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10 of the best one-man tents

Inject a bit of adventure into your trail running plans this summer by investing in a one-man tent and pressing on into the night...

one man tents
Keri Wallace

There are lots of running activities for which a good lightweight one-man tent is invaluable. Think: mountain marathons, fast-packing journeys, self-supported multi-day challenges, long-distance FKT attempts and outdoor festival camping. A one-man tent can also be handy when crewing and supporting fellow runners in remote locations.

What to look for in a one-man tent

Weight and size:

Whatever your excursion, if you plan to run with your tent on your back, then you’ll be looking for something ultra-lightweight and packable. Extremely lightweight tents may have reduced weight at the expense of space, durability or waterproofing (particularly of the groundsheet). Often it is possible to purchase a footprint on which to pitch such tents, to protect the groundsheet and reduce dampness, but of course this is at an additional weight and cost to the runner.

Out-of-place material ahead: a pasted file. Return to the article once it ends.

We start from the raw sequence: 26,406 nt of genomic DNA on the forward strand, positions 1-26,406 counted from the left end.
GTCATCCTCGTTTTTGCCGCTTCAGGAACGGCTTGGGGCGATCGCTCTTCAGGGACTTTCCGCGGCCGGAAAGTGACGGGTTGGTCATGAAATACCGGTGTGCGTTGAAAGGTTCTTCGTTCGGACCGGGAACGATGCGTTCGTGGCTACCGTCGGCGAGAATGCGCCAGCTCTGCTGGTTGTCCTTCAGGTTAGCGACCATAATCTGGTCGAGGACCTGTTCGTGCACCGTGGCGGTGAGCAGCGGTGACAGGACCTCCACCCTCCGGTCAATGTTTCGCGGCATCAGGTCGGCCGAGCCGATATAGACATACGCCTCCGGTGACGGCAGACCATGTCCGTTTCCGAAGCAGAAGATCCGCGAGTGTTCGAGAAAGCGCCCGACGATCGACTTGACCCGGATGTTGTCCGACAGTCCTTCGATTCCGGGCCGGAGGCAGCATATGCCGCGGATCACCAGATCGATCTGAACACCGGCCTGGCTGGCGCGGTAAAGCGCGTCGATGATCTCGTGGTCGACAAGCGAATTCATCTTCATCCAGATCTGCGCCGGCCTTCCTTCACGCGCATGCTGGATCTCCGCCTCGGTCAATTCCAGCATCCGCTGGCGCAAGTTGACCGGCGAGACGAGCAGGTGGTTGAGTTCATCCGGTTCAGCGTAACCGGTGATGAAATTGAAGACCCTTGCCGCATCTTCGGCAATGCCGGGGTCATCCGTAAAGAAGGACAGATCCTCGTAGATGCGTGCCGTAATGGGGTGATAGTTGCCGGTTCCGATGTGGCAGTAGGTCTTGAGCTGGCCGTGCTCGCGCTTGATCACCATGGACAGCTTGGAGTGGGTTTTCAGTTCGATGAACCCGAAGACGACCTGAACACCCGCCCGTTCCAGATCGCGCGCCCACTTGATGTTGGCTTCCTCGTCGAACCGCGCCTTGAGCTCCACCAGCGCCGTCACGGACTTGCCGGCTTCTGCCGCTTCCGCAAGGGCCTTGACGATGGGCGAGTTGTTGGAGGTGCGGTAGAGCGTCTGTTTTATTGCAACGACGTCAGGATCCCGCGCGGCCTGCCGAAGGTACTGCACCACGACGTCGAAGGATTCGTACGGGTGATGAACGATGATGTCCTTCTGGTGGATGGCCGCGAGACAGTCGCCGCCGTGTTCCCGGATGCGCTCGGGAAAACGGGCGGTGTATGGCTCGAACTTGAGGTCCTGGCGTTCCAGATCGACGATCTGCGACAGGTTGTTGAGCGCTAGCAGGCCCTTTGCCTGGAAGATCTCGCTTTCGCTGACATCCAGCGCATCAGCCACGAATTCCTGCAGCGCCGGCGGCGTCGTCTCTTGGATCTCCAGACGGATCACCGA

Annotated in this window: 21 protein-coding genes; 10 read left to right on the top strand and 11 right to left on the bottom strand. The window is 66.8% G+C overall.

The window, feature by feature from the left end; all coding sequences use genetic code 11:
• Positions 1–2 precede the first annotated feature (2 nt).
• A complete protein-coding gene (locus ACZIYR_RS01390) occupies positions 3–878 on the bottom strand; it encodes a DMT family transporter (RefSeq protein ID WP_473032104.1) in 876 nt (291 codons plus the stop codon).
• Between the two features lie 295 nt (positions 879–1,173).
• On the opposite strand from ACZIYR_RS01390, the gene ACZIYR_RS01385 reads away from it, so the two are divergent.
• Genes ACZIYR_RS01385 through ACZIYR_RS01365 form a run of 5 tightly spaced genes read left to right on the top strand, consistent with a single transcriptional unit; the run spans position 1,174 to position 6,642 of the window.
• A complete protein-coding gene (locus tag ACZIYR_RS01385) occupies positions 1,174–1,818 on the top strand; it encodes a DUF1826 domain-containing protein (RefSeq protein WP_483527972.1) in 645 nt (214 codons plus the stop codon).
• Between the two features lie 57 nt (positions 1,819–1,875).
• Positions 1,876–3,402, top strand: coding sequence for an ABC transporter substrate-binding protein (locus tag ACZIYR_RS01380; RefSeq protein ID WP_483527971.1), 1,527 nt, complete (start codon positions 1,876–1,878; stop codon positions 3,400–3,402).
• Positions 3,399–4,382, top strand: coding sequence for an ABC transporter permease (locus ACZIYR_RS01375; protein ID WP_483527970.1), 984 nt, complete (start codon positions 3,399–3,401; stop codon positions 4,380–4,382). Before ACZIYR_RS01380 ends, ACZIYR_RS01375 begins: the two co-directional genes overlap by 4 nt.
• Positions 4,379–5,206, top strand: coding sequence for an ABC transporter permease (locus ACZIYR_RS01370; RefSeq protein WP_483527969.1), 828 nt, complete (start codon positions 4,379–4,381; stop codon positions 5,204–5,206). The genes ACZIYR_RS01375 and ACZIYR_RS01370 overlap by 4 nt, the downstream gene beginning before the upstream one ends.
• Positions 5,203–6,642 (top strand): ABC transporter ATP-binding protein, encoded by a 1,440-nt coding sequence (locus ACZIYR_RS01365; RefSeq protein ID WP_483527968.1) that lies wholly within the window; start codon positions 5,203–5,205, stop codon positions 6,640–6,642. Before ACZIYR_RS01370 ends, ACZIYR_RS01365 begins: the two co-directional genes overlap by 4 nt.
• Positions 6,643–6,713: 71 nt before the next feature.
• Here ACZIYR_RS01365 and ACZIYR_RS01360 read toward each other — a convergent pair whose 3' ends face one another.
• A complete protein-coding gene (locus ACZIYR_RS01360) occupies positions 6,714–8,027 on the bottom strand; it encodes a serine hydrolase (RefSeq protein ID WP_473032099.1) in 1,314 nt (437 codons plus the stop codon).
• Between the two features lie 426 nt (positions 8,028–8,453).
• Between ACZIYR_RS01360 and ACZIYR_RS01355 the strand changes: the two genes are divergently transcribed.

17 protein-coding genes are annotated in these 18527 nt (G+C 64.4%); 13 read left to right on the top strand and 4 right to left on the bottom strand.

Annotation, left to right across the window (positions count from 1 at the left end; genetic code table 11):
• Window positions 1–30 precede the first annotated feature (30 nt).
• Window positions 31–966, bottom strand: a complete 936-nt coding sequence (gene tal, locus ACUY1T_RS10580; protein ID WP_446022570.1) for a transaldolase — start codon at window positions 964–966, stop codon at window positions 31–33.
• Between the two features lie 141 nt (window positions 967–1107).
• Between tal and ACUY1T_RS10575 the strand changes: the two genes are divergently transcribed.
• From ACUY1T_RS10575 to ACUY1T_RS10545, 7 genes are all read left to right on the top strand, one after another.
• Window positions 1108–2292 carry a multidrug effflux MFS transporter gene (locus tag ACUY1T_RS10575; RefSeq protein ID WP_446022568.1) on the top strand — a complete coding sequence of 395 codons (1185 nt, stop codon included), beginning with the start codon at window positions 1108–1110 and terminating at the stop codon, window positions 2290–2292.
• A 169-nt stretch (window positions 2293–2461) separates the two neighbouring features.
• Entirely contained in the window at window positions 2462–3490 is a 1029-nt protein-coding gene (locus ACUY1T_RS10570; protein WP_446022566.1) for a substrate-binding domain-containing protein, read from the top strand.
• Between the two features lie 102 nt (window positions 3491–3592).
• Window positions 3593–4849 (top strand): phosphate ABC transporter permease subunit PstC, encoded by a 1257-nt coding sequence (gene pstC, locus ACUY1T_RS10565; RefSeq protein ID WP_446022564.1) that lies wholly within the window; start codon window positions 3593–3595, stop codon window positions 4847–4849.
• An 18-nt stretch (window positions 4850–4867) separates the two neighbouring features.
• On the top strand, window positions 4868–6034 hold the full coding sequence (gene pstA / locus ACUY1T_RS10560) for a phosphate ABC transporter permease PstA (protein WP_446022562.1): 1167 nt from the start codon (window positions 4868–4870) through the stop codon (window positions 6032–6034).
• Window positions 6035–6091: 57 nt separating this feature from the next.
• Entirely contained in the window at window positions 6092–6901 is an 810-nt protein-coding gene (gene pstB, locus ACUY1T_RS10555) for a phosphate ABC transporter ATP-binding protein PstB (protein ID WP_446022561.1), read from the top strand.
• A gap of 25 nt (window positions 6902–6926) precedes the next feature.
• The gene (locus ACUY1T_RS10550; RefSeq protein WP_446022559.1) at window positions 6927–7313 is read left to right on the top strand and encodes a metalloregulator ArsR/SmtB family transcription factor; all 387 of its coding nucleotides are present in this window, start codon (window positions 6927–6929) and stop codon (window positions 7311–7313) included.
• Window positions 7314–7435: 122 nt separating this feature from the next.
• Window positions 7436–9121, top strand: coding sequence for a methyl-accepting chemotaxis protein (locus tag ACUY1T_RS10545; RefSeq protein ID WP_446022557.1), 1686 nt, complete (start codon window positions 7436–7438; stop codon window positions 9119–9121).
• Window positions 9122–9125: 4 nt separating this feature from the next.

Waterproofing:

To be considered fully waterproof, it must be able to withstand the pressure of a column of water 1000mm high without leaking. Higher values mean better protection in wet weather but also greater weight. As a benchmark, 2000-3000 HH is average for tents aimed at use in the UK climate.

Easy to pitch

You'll want a design that is easy to pitch and pack away. Most one-man tents are comprised of a waterproof outer tent with guy lines for tensioning, a breathable inner tent (usually with an in-built groundsheet), a set of poles and a set of pegs for pitching.

What tents can be put up by one person?

All one-man tents can be put up by one person, as can many bigger tents. However, ease depends on the tent design and some are difficult to pitch without help. In general, free-standing/stand-alone tents are easier to erect alone. These tents come with poles which are used to maintain their form, and can be picked up and moved around easily before pegging out. In our round-up below, we've highlighted how easy each one-man tent is to pitch.